ironmtn at BIGFOOT.COM
Thu Mar 4 03:08:17 UTC 1999
At 10:11 PM 3/3/99 +0000, bob rock wrote:
>Tansi! I'm glad you found the article/review interesting. Yes, the
>security people around Mandela just about flipped their wigs at that
>one. Senator Boucher was only supposed to hand the sash to Mandela and
>step back but he knew what the national/international implications could
>be if he wrapped that Metis sash around the waist of this great
>statesman. The Senator asked Mandela for his permission to proceed and
>Mandela gladly acquiesced. Yes, this book is about far more than just
>this Metis sash event--although that in itself is important. It looks
>back on the Senator's more than 40 years of Metis activism. It looks at
>little know Metis oral history from along the St. Louis-Batoche-Fish
>Creek-Duck Lake corridor. It looks at generations of lies and upheaval
>and boken promises that the Metis and Indian people have suffered-and
>still suffer at the hands of the Federal Government.
I've got a book somewhere called "An Unauthorized History of the RCMP".
Maybe that was a subtitle; but I've got it somewhere in my half-unboxed
library and will relay details when I find it. It was by two U.Sask
professors who did some good digging; actually it's all there at face value
if you ignore the image machine that's been built up over the years.
Needless to say, the origins of the RCMP are in the repression of Metis
political expression and in the decades that followed, down through
Winnipeg and Regina and so forth. The Metis chapters are very interesting;
I'll make sure I dig it out for you. 'Nuff said. Also deals with the
deportation of non-British immigrants in the inter-war period (mostly
former Austrian subjects - Poles and Ukrainians) and the mobilization
against the Doukhobors and other religious minorities and anti-labour tactics.
Broken promises are everywhere - I live in BC, where deception and faslity
are art forms, as well as a species of public entertainment. I used to
have a saying that as far as discrimination in the British Empire went,
everyone was discriminated against equally, and this legacy remains in
Canada. And moreso in B.C. than in any other Canadian province from what
I've seen. I hope that doesn't sound like a boast... But it's true, I
think. From the treatment of all non-Britons, and lower-class Britons and
Irish, in the early colony and onboard the fur trade ships, down through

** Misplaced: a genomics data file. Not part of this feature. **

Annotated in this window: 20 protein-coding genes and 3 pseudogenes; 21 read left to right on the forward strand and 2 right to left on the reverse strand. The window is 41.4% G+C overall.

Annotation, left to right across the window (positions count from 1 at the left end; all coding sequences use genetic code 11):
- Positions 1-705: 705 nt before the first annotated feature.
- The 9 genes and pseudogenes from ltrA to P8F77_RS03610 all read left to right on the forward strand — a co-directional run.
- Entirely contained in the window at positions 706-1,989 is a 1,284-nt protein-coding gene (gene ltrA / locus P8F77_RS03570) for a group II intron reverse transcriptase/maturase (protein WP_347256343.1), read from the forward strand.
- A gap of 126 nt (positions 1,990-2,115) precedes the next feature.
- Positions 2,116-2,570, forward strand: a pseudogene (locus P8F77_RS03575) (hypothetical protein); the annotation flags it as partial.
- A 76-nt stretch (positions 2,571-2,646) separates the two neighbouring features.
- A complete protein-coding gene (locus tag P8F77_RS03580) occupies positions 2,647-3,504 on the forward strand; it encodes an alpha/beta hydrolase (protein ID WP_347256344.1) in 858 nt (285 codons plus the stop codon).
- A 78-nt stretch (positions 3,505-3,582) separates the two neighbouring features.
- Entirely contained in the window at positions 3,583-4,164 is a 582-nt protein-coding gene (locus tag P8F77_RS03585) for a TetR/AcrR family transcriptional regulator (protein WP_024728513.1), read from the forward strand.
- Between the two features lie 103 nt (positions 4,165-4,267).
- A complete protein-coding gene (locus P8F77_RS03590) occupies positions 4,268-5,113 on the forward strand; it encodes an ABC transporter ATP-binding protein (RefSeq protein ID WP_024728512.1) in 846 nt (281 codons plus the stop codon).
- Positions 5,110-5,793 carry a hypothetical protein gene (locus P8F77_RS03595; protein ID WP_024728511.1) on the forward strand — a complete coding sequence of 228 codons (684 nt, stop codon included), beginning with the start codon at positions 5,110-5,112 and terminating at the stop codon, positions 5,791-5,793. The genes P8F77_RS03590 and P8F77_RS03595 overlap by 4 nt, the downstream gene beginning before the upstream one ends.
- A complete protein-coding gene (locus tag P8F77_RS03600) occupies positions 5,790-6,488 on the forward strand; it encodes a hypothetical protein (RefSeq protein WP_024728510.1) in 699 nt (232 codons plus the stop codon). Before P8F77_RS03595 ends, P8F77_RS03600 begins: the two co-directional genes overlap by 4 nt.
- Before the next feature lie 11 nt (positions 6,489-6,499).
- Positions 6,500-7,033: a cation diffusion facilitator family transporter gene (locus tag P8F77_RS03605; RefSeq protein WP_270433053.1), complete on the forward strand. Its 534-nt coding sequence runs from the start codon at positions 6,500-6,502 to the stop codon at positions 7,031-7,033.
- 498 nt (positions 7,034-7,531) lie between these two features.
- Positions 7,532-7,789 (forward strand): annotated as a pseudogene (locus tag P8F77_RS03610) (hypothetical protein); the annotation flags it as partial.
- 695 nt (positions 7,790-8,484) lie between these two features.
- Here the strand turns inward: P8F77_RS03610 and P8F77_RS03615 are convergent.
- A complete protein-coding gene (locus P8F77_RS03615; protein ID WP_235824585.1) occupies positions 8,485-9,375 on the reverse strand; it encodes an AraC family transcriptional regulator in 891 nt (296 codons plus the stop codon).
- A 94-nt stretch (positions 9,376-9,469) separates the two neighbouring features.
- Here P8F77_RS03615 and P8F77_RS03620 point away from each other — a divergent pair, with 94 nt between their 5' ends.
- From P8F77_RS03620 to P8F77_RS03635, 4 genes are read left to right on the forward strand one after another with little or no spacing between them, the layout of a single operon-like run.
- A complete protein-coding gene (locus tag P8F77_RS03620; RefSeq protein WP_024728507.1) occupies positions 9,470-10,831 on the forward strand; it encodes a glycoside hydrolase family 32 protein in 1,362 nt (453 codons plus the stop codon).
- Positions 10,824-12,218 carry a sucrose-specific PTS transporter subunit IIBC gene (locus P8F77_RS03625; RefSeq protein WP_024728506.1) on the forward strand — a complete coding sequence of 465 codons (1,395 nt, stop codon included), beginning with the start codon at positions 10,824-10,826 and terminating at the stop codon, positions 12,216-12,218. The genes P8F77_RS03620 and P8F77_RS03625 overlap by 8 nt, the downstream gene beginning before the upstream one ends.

the American influx of the Gold Rush era and the restive days of railway
labour agitation from 1885 to 1914 and the dockyard general strike (and
martial law) of the '30s, culminating in the mass arrest of the On to
Ottawa train-jackers (at the town I went to high school in - Mission City).
Needless to say, the legal fabrication concocted to preempt the native
nations out here is the prime example; that the government of British
Columbia (colonies and province) got away with in defiance of imperial law
and (later) the Canadian federal government's wishes stands as an example
of how insulated BC's political reality is from the rest of the country
(and world attitudes towards first peoples). Then there's the treatment of
the many other peoples of BC's complex past, including smaller minorities
such as the Kanakas (Hawaiians), Doukhobors, Finns, and so on. I always
hear that Canada's history has been one of moderation and conciliation and
compromise; the record seems much grimmer.
I digress. The reason I launched into this was to explain where I'm from,
which in its own way is kindred to the history of Batoche. My father's
career as a hydroelectric engineer took our family into one of the more
spectactular and storied area of the province, although it's relatively
unknown nowadays - the Bridge River-Lillooet Country. The story of the
hydro project's effects on the native peoples and the local ecology is
another matter, as is the history of the goldfield towns and the
ranchlands, and all the tales and characters that go with such a place
(many of whom were still alive when I was a kid, some even when I went back
as an adult). It's the homeland of the Stl'atl'imx (St'at'imc) speaking
peoples, now divided into the Stl'atl'imx Nation (Lillooet Tribal Council)
and the In-SHUCK-ch Nation (a union of several smaller rural bands formerly
belonging to the Stl'atl'imx Nation). The union of regional peoples was
brought about at the time of the Gold Rush, when the citizenry of
non-native "Cayoosh" requested use of the name "Lillooet", based on the
name of the people at the main community of the "Lower Lillooet" - Mt.
Currie - whose historic name is the Lil'wat (written in the old English way
of spelling as Liluet-ol). The chiefs of what became the town of Lillooet
(there are three immediately local bands on town), formerly known as the
Stl'atl'imx (Slatlemux) asked the Lil'wat for permission to adopt their
name; and so it was done. "We are all Lillooet now" - a reference to the
old system of many local sovereignties, some once very powerful and now
shrunken to tiny villages today (among them communities of the
In-SHUCK-ch). The name Stl'atl'imx Nation was revived as part of the
native renewal movement of the last decades (the t' in St'at'imc are the
'tl' sound; the 'x' is less of an aspirant than a stop; barely audible),
and the St'at'imcets language has been revived rather well in the local
school system (including high enrollment by non-native kids). The place
I'm from - Shalalth (Tsalalh - "the lake") - was once the main seat of the
chiefs of the Lakes Lillooet (Lx'lx'mx), who were at least as large and
powerful as the still-large native "urban" communities in Lillooet and Mt.
Currie. They were wiped out in a genocidal attack by the Nicolas just
before Contact (the war had been over a dispute of honour that began at a
council convenend by the chief of the Nicola, who had heard talk of white
men and tried to form a common front to prepare for their coming; the chief
of the Lakes Lillooet called him a liar; the communities on the Lakes were
descended on at night by the Nicola, and killed (some say) by ten to one.
Then came the diseases, and then the miners, and then the settlers and the
bureacrats. The Lillooet are known for their 1916 Declaration of the
Lillooet People concerning railway expropriations and reductions of
reserves, and in more recent times their abstention from the treaty
process. The chiefs of the Lillooet remain high-profile in native
intercommunal politics, even as they were in colonial times.
There's more, of course, but I meant to be speaking about what happened